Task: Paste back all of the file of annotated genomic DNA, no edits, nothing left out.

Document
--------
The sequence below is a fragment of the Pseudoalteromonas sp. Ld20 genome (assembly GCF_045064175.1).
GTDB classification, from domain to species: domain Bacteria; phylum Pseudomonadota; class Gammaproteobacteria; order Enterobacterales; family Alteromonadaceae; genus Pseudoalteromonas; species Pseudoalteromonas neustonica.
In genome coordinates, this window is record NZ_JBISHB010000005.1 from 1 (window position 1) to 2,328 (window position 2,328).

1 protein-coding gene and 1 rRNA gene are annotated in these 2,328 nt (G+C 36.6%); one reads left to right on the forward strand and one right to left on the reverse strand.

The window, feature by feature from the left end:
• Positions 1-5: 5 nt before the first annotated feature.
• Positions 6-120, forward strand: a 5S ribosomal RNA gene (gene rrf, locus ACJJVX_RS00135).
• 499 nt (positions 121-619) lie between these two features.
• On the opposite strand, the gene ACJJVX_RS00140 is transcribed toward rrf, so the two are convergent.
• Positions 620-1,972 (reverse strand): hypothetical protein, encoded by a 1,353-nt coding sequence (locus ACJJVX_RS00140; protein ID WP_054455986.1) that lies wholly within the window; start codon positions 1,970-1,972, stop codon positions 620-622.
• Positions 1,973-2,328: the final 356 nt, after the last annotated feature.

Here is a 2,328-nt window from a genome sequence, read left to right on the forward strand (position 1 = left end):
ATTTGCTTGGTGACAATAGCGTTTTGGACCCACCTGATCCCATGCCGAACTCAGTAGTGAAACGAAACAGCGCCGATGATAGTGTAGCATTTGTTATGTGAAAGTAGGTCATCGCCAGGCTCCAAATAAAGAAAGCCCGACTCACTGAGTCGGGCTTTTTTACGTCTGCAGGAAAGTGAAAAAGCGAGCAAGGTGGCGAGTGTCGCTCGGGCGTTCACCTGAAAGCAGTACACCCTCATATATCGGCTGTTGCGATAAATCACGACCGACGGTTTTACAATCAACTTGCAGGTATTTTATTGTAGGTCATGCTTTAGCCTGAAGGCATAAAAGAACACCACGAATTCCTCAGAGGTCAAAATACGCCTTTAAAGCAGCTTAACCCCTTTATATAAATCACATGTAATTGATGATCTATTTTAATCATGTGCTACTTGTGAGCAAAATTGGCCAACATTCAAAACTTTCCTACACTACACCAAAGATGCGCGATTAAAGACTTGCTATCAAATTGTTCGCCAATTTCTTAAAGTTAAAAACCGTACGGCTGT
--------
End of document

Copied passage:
The sequence below is a fragment of the Pseudoalteromonas sp. Ld20 genome (assembly GCF_045064175.1).
GTDB classification, from domain to species: domain Bacteria; phylum Pseudomonadota; class Gammaproteobacteria; order Enterobacterales; family Alteromonadaceae; genus Pseudoalteromonas; species Pseudoalteromonas neustonica.
In genome coordinates, this window is record NZ_JBISHB010000005.1 from 1 (window position 1) to 2,328 (window position 2,328).

1 protein-coding gene and 1 rRNA gene are annotated in these 2,328 nt (G+C 36.6%); one reads left to right on the forward strand and one right to left on the reverse strand.

The window, feature by feature from the left end:
• Positions 1-5: 5 nt before the first annotated feature.
• Positions 6-120, forward strand: a 5S ribosomal RNA gene (gene rrf, locus ACJJVX_RS00135).
• 499 nt (positions 121-619) lie between these two features.
• On the opposite strand, the gene ACJJVX_RS00140 is transcribed toward rrf, so the two are convergent.
• Positions 620-1,972 (reverse strand): hypothetical protein, encoded by a 1,353-nt coding sequence (locus ACJJVX_RS00140; protein ID WP_054455986.1) that lies wholly within the window; start codon positions 1,970-1,972, stop codon positions 620-622.
• Positions 1,973-2,328: the final 356 nt, after the last annotated feature.

Here is a 2,328-nt window from a genome sequence, read left to right on the forward strand (position 1 = left end):
ATTTGCTTGGTGACAATAGCGTTTTGGACCCACCTGATCCCATGCCGAACTCAGTAGTGAAACGAAACAGCGCCGATGATAGTGTAGCATTTGTTATGTGAAAGTAGGTCATCGCCAGGCTCCAAATAAAGAAAGCCCGACTCACTGAGTCGGGCTTTTTTACGTCTGCAGGAAAGTGAAAAAGCGAGCAAGGTGGCGAGTGTCGCTCGGGCGTTCACCTGAAAGCAGTACACCCTCATATATCGGCTGTTGCGATAAATCACGACCGACGGTTTTACAATCAACTTGCAGGTATTTTATTGTAGGTCATGCTTTAGCCTGAAGGCATAAAAGAACACCACGAATTCCTCAGAGGTCAAAATACGCCTTTAAAGCAGCTTAACCCCTTTATATAAATCACATGTAATTGATGATCTATTTTAATCATGTGCTACTTGTGAGCAAAATTGGCCAACATTCAAAACTTTCCTACACTACACCAAAGATGCGCGATTAAAGACTTGCTATCAAATTGTTCGCCAATTTCTTAAAGTTAAAAACCGTACGGCTGT